If they said that repair kits are welded, they have utterly exposed their incompetence and/or dishonesty. That is something you never ever do. Repair kits consist of enlarged threads on replacement plugs, and they will self tap into aluminum splendidly and often work for many many years without issue, regardless of why the threads went bad. And yes, if the threads are hosed you can use the threadless universal plugs, but they need to be used carefully due to being more frail than standard plugs, but just the same they do work.

You sir are getting ripped off, conclusively with a zero percent chance of error if they didn't offer to attempt to use an oversized plug. It sounds like you really need to find a new shop.

Last edited by Michigander; 07-27-17 at 08:26 PM.
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Old 07-27-17, 08:27 PM
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and thats why i have 2 torque wrenches
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Old 07-27-17, 08:37 PM
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Originally Posted by windhchaser View Post
and thats why i have 2 torque wrenches
You will rarely find a mechanic who isn't on his first two weeks on the job or working on an exotic car with an exotic light weight plug who will use a torque wrench on an oil drain plug. About 10 pounds, no more or less, and in almost every case it'll be good to go, and with experience it can be felt pretty well. But even still, it's never a bad idea to look up specs and use a torque wrench.
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Old 07-27-17, 09:01 PM
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yeah i use my 1/4 torque wrench for light work. im a back yard mechanic and computer builder because i had a mechanic rip me off it sucked
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Old 07-27-17, 09:44 PM
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thx Michigander, he kept insisting a replaced oil pan is the only repair he could stand behind and warrantee. So either he's taking advantage of me, or he's got high-end standards that don't match my low-budget, rough&ready sensibilities. Either way, sounds like I need a new mechanic.
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Old 07-27-17, 10:27 PM
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I worked at a dealer and put them in routinely.

He may be telling you the truth, and it's company policy to insist on a new pan, or to discourage over sized plugs due to warranty issues or something. No matter who's fault it is, it is a bad and sleazy business practice to not offer it, because it's significant money you had a legit option to not spend.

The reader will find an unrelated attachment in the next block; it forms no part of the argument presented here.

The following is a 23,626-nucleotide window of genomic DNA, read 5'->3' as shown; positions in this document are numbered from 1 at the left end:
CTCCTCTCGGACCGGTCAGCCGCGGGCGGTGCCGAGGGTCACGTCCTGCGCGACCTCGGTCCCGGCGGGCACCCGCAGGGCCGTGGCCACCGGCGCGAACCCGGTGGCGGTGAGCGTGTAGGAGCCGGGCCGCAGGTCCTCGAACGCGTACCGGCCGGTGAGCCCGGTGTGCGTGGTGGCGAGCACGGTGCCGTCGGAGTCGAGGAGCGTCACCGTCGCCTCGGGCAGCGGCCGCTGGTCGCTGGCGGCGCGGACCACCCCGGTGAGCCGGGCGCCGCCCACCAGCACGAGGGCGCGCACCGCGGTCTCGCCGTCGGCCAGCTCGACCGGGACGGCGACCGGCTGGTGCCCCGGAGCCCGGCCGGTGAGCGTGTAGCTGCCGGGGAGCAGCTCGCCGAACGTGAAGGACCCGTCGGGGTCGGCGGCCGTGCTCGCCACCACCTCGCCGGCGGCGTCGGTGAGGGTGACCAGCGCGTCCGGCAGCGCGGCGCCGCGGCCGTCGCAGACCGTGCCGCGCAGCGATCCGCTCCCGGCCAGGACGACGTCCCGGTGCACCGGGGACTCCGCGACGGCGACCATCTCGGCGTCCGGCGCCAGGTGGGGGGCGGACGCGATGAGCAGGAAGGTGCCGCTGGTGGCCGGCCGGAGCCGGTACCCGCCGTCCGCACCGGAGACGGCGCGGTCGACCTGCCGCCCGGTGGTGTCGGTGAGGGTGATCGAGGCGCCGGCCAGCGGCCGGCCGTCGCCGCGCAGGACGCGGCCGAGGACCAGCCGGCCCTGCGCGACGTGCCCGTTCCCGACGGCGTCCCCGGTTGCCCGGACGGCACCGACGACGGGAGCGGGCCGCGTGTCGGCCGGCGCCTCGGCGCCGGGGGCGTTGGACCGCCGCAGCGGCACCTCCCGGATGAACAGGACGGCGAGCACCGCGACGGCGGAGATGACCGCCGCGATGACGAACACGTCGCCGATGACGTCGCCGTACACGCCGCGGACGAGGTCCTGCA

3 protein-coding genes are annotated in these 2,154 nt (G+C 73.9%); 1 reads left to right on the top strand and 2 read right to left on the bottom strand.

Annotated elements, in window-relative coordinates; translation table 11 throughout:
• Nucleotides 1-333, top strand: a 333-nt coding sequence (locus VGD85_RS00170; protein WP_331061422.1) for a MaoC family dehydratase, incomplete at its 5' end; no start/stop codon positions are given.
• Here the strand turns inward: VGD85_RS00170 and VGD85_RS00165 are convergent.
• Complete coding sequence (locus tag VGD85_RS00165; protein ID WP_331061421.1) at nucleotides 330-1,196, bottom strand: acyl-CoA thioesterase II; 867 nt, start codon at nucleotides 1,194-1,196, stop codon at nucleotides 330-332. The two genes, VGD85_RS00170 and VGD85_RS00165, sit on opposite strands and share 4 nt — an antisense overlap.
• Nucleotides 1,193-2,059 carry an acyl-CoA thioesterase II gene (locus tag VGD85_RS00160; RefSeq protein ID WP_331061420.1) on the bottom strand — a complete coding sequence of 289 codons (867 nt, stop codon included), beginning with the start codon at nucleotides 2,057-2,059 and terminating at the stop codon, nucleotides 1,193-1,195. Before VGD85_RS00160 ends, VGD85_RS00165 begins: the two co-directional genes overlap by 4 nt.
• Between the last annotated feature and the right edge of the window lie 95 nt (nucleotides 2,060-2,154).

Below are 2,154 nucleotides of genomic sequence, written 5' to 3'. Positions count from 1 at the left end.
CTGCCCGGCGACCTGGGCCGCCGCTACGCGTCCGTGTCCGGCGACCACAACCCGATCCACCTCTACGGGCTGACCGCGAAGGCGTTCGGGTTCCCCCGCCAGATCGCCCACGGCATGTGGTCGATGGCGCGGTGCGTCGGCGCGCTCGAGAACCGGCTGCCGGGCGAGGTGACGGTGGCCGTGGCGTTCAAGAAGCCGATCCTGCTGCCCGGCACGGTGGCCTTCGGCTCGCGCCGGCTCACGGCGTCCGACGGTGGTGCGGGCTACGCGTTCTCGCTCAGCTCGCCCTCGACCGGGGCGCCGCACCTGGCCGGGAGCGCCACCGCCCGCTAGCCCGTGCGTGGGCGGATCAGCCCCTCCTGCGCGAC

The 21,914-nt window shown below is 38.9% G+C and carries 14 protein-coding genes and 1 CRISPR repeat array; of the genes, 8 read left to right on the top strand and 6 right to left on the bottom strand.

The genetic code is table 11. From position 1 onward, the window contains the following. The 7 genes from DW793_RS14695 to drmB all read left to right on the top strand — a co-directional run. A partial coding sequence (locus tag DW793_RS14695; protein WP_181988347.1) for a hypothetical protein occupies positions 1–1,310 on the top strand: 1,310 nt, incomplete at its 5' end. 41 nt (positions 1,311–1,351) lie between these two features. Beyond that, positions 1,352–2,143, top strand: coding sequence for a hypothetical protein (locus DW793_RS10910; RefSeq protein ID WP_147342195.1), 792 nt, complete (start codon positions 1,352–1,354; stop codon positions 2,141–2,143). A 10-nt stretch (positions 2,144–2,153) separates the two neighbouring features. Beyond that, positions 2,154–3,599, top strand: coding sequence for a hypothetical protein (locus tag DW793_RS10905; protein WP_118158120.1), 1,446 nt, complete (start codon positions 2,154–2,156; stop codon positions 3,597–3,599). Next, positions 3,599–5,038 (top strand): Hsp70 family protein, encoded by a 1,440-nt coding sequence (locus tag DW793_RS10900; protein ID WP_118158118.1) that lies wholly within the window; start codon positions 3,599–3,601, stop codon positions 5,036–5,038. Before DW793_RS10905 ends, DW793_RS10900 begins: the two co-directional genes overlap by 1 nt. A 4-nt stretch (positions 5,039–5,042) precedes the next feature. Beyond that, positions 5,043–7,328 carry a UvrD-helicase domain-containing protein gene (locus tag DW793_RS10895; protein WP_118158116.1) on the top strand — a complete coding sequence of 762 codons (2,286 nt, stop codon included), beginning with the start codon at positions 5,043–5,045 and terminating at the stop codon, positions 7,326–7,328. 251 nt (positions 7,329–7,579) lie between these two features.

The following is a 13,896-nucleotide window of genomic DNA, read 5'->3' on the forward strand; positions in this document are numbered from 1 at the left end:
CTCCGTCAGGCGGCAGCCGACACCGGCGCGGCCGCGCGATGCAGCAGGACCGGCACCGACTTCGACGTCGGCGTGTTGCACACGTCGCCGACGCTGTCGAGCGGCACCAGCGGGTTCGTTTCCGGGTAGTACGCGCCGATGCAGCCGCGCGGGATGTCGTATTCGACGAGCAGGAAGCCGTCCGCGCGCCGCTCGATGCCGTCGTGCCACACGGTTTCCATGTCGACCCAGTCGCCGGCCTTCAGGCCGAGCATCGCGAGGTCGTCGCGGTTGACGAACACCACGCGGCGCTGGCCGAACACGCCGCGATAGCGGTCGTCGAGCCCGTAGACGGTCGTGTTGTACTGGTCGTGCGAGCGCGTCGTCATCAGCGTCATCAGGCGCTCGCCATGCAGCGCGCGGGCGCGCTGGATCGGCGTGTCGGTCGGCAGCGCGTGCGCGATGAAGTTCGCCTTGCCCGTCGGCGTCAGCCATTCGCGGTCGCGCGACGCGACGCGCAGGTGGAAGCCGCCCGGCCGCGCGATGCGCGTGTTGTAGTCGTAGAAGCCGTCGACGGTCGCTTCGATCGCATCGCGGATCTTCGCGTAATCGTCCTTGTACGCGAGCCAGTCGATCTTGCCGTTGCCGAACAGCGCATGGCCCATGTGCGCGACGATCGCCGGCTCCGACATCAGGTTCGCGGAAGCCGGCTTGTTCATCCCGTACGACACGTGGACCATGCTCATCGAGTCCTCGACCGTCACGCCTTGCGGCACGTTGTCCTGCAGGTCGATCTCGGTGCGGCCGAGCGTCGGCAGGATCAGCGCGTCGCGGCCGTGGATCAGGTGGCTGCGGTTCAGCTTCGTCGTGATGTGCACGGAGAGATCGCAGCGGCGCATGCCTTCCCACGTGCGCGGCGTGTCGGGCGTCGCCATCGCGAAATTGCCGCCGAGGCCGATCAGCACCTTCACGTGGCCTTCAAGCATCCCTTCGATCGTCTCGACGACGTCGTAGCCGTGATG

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Old 07-27-17, 10:35 PM
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Not a dealer, thats why we started going to this guy, because he's an independent honda mechanic.

Before about 120Kmi, I didn't need to have a mechanic, because I changed my own oil, and it's a Honda, nothing went wrong. But then the old age started to catch up to it, had to replace engine mounts, spark plugs, front o2 sensor, timing and other belts, power steering, now the starter and apparently (not) oil pan...
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Old 07-28-17, 01:18 AM
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Old 07-28-17, 01:58 AM
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And the mechanics sounds like an ex-wife, screwing the OP for every cents he's worth.

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Old 07-28-17, 08:58 AM
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Originally Posted by FBinNY View Post

BTW - what kind of platinum plated starter costs $500?
The kind that has to come from the OEM, and the dealer has to install.
Ask me how I know.
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Old 07-28-17, 10:32 AM
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Originally Posted by leob1 View Post
The kind that has to come from the OEM, and the dealer has to install.
Ask me how I know.
That's why I never went beck to dealers for service. It might make sense on a relatively new car, but I've never had to make serious repairs on new cars. Then when cars are older, I don't think it makes sense to spend more than the car's general age and condition warrants.

IME - replacing an oil pan over a stripped drain plug is rarely warranted. There are plenty of fixes, and IF a replacement is necessary, a used pan will likely outlast the car.

BTW - all this makes a case for replacing the plug with a valved plug with the first change. Then if anything fails, it'll be an inexpensive, easily replaced part.
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Old 07-28-17, 11:24 AM
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My vote is to find another mechanic and go back to changing your own oil. Don't forget a new crush washer if you're using synthetic oil too.
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Old 07-28-17, 12:14 PM
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Who needs an oil pan? A cookie sheet and some JB Weld ought to do just fine!
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Old 07-28-17, 06:25 PM
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Agree with FBinNY... why use OEM on a cara with 150,000 miles? It doesn't make any sense at all. I sure don't do it.

The thing about this story is that the mechanic is saying he couldn't guarantee his work if you did a thread replacement job on the original pan, and that is why he has to replace the entire pan. Yet he isn't paying for HIS mistake in putting the original plug back in cross-threaded and causing the problem.

Yep, royally screwing the OP, who just seems intent on going back for more and more.
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Old 07-28-17, 06:44 PM
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Originally Posted by Rowan View Post
Agree with FBinNY... why use OEM on a cara with 150,000 miles? It doesn't make any sense at all. I sure don't do it.
Just depends on if it's a keeper. I've seen a cargo van with over a million miles on it.